Commerce Secretary Closes Fishery To Save Sharks

Environmental Groups Encouraged By Decision, Call For Intensified Focus On Avoiding Shark Bycatch

April 5, 2000
Contact: 

Leading environmental groups expressed relief over today's announcement that on May 1 the Commerce Secretary will end the wide-open dogfish shark fishery off the New England and Mid-Atlantic coasts. The Secretary today announced an annual quota and other management measures protective enough to discourage intentional fishing for spiny dogfish.

Sharks grow slowly, mature late, and produce a small number of offspring, leaving them exceptionally vulnerable to overfishing and slow to recover. East Coast fishery managers have spent years developing a plan to stop overfishing and rebuild the depleted breeding stock within ten years, as mandated by the Sustainable Fisheries Act. After months of holdups, the Commerce department finalized a plan in January, but has delayed implementation three times since approval due to intense political pressure.

"The Secretary's decision today sets the stage for bringing back lost fishing and processing jobs, although it will likely take years," said Fred Krupp, Environmental Defense executive director. "Wide-open, unregulated dogfish fishing nearly wiped out the breeding females. Had this fishery continued unchecked the stock would have collapsed for a generation or more."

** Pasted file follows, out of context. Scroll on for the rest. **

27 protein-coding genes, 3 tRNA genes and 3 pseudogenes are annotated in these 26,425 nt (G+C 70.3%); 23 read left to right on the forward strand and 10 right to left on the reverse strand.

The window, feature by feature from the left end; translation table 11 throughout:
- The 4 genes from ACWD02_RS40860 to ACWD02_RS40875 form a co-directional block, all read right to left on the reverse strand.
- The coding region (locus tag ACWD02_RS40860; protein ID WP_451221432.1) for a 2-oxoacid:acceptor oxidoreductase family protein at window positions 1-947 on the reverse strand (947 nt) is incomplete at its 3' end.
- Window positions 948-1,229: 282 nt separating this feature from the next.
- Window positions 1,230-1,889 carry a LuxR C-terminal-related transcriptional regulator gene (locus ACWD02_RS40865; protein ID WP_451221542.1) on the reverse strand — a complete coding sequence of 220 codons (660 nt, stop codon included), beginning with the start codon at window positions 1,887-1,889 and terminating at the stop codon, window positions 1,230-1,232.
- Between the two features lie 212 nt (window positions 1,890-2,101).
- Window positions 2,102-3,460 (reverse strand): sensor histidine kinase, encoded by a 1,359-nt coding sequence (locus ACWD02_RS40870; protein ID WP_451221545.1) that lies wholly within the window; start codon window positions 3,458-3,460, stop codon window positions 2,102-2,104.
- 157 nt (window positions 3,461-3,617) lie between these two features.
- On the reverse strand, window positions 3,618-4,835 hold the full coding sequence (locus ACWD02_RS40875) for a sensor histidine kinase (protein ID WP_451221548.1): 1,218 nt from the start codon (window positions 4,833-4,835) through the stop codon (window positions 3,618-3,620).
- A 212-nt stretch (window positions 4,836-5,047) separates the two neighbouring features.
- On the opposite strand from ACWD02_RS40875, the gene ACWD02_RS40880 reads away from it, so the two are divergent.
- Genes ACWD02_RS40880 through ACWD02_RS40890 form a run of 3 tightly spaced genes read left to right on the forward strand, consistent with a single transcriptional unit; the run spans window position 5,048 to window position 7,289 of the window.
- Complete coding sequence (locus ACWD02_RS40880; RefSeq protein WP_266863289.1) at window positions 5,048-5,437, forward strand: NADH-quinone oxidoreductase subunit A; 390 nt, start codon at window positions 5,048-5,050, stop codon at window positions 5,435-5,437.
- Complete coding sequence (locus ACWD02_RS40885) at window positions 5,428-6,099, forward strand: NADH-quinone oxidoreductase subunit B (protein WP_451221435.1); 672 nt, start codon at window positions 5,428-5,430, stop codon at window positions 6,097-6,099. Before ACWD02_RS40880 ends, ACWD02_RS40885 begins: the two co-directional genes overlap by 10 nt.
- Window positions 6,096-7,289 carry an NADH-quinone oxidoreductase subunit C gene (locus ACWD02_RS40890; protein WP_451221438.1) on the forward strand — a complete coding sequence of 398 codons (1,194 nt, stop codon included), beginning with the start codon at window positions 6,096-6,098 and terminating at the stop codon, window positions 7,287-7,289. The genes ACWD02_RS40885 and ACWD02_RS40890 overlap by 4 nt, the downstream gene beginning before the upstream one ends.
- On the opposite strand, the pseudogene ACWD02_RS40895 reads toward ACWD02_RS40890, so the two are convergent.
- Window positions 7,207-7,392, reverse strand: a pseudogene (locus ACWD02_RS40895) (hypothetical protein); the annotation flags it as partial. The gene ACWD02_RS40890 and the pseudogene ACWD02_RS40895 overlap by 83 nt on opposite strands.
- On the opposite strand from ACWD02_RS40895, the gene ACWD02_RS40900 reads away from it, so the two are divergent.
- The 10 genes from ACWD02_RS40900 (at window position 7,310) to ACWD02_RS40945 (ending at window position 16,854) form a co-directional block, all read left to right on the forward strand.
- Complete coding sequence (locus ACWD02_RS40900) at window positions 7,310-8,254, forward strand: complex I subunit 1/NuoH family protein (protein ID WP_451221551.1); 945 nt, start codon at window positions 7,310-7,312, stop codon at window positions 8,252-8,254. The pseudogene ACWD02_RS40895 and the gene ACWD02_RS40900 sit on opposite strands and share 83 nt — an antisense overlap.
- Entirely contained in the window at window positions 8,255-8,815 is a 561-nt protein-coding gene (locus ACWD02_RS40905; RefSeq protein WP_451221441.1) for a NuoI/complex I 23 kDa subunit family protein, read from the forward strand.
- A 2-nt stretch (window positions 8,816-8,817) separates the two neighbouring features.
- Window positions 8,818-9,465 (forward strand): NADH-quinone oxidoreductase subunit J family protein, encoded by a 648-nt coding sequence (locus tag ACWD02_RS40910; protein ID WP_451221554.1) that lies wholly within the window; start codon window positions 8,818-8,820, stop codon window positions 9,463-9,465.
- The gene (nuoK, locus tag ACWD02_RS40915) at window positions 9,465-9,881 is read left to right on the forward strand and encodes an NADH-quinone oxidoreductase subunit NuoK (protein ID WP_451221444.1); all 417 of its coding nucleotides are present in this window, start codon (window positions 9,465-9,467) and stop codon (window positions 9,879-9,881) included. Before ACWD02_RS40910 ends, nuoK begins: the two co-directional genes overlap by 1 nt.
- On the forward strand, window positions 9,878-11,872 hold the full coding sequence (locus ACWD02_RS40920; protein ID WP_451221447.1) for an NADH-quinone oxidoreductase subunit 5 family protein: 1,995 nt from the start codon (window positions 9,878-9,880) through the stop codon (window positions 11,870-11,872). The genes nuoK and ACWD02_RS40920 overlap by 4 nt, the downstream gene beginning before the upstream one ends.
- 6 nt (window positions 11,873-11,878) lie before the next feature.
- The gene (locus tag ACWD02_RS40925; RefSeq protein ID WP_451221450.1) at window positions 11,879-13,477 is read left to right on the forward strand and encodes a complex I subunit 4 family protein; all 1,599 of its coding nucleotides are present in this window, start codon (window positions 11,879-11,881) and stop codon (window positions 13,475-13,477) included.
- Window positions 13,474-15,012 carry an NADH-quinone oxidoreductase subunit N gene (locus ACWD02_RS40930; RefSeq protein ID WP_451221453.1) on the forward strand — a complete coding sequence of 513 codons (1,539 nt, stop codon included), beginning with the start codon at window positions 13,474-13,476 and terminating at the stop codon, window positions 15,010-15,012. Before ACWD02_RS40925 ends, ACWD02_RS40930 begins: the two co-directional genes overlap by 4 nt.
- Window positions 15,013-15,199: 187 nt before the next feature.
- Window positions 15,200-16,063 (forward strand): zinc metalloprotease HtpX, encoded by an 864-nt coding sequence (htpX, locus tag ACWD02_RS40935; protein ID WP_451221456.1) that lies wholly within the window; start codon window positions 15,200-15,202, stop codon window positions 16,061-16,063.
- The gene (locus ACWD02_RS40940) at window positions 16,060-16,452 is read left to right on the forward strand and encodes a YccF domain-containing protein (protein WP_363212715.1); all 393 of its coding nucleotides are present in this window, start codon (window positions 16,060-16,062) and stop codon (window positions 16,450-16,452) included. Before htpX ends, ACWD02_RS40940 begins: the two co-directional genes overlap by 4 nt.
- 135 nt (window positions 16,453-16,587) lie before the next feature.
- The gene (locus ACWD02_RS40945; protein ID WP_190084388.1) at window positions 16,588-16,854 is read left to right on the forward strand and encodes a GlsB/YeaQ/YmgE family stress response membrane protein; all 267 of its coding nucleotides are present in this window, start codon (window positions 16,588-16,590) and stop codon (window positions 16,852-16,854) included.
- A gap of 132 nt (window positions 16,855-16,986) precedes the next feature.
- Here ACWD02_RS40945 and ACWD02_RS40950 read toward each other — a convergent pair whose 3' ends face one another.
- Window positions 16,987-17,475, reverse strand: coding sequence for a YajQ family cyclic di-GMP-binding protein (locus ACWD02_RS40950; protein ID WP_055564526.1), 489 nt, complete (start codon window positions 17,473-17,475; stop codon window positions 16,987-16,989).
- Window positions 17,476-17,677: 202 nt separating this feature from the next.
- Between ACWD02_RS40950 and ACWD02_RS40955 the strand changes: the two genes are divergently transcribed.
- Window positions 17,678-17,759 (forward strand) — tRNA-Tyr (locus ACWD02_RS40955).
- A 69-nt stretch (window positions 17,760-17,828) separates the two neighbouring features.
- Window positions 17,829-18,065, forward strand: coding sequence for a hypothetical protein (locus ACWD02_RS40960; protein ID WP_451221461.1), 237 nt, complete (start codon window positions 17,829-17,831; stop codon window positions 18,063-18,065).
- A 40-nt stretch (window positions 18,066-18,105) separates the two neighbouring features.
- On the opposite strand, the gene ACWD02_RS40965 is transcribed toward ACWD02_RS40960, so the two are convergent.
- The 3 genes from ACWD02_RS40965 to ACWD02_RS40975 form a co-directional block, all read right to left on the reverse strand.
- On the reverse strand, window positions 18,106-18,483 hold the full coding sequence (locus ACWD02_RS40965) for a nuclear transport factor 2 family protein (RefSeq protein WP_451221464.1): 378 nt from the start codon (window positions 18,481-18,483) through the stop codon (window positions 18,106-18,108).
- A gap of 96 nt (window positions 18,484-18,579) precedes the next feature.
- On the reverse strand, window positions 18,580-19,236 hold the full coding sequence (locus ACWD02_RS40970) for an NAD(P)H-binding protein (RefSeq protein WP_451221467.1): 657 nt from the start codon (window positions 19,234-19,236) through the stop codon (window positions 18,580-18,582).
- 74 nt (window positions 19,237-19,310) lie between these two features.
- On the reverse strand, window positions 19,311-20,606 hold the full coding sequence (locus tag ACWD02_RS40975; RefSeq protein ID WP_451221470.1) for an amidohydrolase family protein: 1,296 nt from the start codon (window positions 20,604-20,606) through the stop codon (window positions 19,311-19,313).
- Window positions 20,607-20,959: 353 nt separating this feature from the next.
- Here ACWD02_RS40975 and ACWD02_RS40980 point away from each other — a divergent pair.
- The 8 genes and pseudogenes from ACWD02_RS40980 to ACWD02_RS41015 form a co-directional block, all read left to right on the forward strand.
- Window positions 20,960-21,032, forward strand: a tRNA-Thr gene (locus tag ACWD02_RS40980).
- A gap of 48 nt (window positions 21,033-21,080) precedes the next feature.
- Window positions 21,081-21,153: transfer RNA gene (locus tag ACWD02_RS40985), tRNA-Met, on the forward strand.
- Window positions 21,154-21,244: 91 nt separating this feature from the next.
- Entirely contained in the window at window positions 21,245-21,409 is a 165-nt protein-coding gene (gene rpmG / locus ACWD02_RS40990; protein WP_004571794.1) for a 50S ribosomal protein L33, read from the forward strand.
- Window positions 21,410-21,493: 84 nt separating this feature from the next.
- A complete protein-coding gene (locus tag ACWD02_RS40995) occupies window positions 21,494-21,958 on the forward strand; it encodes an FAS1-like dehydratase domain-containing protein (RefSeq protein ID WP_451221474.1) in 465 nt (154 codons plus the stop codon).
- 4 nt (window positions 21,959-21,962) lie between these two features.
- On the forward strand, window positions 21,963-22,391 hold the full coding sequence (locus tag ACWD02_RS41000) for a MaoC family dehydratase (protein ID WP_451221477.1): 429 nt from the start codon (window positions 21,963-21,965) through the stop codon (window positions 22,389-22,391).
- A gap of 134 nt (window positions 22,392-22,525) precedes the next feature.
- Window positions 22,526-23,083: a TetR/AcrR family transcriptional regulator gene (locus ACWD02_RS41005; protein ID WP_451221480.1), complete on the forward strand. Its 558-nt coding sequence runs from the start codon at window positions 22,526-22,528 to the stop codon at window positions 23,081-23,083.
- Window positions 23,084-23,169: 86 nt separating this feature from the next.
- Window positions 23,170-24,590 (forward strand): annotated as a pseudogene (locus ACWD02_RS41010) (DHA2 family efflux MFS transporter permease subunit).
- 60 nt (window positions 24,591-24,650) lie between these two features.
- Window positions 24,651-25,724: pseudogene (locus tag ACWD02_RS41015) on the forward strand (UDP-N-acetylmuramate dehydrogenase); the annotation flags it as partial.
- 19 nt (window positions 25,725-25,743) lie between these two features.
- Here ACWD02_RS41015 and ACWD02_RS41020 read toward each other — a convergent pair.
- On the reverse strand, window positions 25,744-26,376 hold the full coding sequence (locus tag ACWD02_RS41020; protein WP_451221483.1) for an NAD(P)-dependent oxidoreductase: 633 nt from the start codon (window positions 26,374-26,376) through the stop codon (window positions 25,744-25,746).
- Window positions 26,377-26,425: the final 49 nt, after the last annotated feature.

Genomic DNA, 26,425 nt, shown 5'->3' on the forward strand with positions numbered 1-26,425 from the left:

"While we are relieved that the Secretary of Commerce intends to end the directed dogfish fishing as planned, controls on this fishery are many years overdue," said Roger Rufe, president of the Center for Marine Conservation (CMC). "This long delay is a far cry from the precautionary approach that is warranted for such a slow growing, vulnerable animal."

"Once the targeting of dogfish ends, the fastest path to recovery will involve significant reductions in the numbers of these sharks caught inadvertently and discarded as bycatch in other fisheries," said CMC shark specialist Sonja Fordham. "Fishery managers should channel widespread concern over bycatch into technical innovations for cleaner, less wasteful fishing."

"The Secretary's decision today should send a strong message that political pressure won't succeed in undermining legally required fishery conservation measures," said Doug Hopkins, Environmental Defense senior attorney. "We hope members of Congress read the Secretary's action loud and clear."